First timer

Discussion in 'Steelhead' started by Harry Richardson, Jan 30, 2013.

  1. PT

    PT Physhicist

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    You're not the only one. Salmo nailed it. Deke Meyer's book covers the basics about as well as can be put in print.
     
  2. Salmo_g

    Salmo_g Active Member

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    I don't think Waller's book does much to help a novice with "how to" altho it's been a couple years since I read it. Waller's videos are far more helpful on "how to."

    Sg
     
  3. Eric Tarcha

    Eric Tarcha gear whore

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    What I like about the book is there are a lot of nice diagrams of holding spots for fish, and how to approach the swing for different types of water. Good visuals to have. I agree that the videos have some nice how to items in there.
     
  4. Robert Engleheart

    Robert Engleheart Robert

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    That, right there, says it.
    Harry, read all you can, learn the tools (lines/tips/flies) and techniques and focus on 1 or at most 2 rivers to learn. Then get a guide on one of them (or both if you can) for a day. You'll learn more in one day than years of exploring on your own will teach you. Another way is to join a local club. My club takes new members out all the time and we have some incredible members. Some guys fish 300+ days a year, some have been tying 70 years, but most all are friendly and overly generous to a newcomer.
     
  5. Jason Rolfe

    Jason Rolfe Wanderer

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    I think it's great as a piece of history and documentary of the culture of NW steelheading.

    It's a little light on the "how-to" side of things.

    One thing I've never understood is why he doesn't feature any of the OP rivers in his rivers section. Why is that?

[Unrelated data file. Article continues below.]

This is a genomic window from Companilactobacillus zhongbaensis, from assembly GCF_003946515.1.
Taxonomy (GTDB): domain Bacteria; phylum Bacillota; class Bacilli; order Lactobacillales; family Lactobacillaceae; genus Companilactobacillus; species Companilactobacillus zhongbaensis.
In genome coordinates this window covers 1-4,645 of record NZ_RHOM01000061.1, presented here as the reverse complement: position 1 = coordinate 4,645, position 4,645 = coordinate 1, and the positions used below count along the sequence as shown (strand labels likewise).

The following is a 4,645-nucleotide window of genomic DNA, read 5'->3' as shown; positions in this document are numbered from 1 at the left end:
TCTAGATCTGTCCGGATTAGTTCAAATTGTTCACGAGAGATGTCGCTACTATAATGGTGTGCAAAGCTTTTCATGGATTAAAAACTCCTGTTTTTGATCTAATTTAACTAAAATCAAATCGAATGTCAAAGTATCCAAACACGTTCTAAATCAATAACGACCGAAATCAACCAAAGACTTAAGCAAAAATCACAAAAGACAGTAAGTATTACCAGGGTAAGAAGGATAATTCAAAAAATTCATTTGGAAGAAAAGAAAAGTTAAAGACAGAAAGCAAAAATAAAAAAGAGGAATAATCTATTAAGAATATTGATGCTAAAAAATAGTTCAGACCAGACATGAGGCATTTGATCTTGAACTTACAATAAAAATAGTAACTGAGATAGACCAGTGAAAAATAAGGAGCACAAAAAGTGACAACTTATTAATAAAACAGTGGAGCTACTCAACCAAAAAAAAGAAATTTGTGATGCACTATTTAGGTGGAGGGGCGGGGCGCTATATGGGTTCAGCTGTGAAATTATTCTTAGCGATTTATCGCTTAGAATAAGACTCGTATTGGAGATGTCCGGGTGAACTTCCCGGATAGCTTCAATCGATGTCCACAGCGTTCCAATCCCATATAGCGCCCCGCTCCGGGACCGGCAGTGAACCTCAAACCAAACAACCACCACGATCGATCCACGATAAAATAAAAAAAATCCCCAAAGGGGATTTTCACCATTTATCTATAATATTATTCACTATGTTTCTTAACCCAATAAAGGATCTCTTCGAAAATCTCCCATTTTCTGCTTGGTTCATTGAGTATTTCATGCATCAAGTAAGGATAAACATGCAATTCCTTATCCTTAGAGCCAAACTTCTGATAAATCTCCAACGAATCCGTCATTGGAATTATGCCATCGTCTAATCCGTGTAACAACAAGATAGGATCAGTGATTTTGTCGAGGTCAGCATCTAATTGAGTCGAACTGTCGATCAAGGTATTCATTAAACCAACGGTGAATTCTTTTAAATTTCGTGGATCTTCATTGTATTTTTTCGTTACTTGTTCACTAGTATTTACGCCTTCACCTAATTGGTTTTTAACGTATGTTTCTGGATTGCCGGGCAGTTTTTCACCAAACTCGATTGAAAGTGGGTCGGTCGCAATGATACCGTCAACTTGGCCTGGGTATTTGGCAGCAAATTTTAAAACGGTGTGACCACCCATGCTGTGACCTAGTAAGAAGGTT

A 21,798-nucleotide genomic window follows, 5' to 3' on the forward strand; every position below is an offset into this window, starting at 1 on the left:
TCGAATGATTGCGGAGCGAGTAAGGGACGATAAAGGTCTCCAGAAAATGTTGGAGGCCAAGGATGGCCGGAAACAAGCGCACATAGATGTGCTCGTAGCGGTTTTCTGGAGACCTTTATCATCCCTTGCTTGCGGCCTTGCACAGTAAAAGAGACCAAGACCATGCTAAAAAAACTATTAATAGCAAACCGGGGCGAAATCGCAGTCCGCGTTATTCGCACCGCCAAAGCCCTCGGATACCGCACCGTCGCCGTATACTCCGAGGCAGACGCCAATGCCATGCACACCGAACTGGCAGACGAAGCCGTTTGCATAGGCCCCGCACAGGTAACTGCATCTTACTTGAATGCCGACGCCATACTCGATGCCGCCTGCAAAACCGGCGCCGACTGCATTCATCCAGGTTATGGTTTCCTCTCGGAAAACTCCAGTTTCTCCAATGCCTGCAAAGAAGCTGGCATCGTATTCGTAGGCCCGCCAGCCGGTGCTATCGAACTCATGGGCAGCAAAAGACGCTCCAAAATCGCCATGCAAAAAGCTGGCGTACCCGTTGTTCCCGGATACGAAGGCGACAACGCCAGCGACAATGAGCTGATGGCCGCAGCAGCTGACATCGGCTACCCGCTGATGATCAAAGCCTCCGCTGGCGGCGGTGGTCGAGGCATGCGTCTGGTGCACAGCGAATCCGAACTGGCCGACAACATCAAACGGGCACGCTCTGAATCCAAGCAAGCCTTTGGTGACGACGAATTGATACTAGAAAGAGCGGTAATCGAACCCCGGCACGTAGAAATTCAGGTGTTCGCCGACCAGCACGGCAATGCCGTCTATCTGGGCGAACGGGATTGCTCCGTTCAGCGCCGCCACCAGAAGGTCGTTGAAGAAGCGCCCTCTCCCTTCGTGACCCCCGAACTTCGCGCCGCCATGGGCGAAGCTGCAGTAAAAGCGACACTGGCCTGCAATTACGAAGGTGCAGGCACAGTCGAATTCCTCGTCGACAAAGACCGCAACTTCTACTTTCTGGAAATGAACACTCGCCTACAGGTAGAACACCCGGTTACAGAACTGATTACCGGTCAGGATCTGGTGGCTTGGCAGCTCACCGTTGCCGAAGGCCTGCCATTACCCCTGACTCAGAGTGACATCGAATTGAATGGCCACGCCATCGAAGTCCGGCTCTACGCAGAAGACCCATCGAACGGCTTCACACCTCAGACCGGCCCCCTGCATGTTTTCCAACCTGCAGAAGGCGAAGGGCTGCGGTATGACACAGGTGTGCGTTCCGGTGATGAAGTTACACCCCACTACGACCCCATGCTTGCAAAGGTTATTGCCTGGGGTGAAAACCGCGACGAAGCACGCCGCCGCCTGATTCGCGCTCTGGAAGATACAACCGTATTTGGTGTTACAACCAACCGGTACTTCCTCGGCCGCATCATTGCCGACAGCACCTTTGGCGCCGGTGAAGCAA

6. Evan Burck

    Evan Burck Fudge Dragon

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    There was a time when the Puget Sound rivers were more worth the while.
     
  7. Jason Rolfe

    Jason Rolfe Wanderer

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    Yeah, that makes sense. It just surprises me a little that there is no mention at all of the OP. Although he does spend a bit of time and space on Syd Glasso and some other OP tiers. As a pretty distinct region with its own steelheading culture, it seems like it could have been a great addition to the book. Oh well. I still think the book is a great read, either way.

    Jason
     
  8. Charles Sullivan

    Charles Sullivan dreaming through the come down

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    Beer. Gas money. Asking questions. Observation.

    All these are more productive than books. I would recomend finding people who fish and catch steelhead. Convince them you can keep your trap shut. Keep your trap shut, and go fishing with them.

    Take note of where they fish. What the water looks like and what the substrate looks like.

    Do the same whenever you see someone catch a fish. Note the spot. Study it. learn from it. Then go over and talk to the dude. Offer him a beer.

    The goal of steelheading is to be on a river when the fish are there. Find water that holds fish and then present a fly in a manner that will get them to strike.

    The problem is that you are not always given positive reinforcement and never given partial credit (2/3 = 67% = F). So if you can utilize positive reinforcemnet given to others you can shorten the curve. This is one reason people pay guides.

    Personally, I think that Flyfishing Washington (Greg Thomas) state is a better beginners book than any other. It has run timing information. Couple that with beer, gas money, and a knowledgable angler who believes you'll keep your trap shut and you may get some locations down.

    Presentation might be able to be learned by Meyer, Combs et al but if you show up when the fish aren't there or fish unproductive H2O then you will not catch fish.

    Oh....... and keep your trap shut.

    Go Sox,
    cds
     
    Eric Tarcha and Nick Clayton like this.
  9. Salmo_g

    Salmo_g Active Member

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    Jason,

    When Trey was researching his book, the steelhead fly fishing culture on the OP was "light," to say the least. Seeing a half dozen fly fishers on an OP weekend meant that some fly club was having an outing on the OP. Trey's book is about steelhead fly fishermen and the rivers they fished, which mostly wasn't the OP. Hard to believe these days.

    Sg
     
  10. Jason Rolfe

    Jason Rolfe Wanderer

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    Thanks Sg. That definitely answers the question. Interesting to see how those things change.
     
  11. Achilles

    Achilles Member

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    It's really nice for historical purposes though.
     
  12. dreamonafly

    dreamonafly Member

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    I'm not so sure if I want to go fish with you... Lol
     

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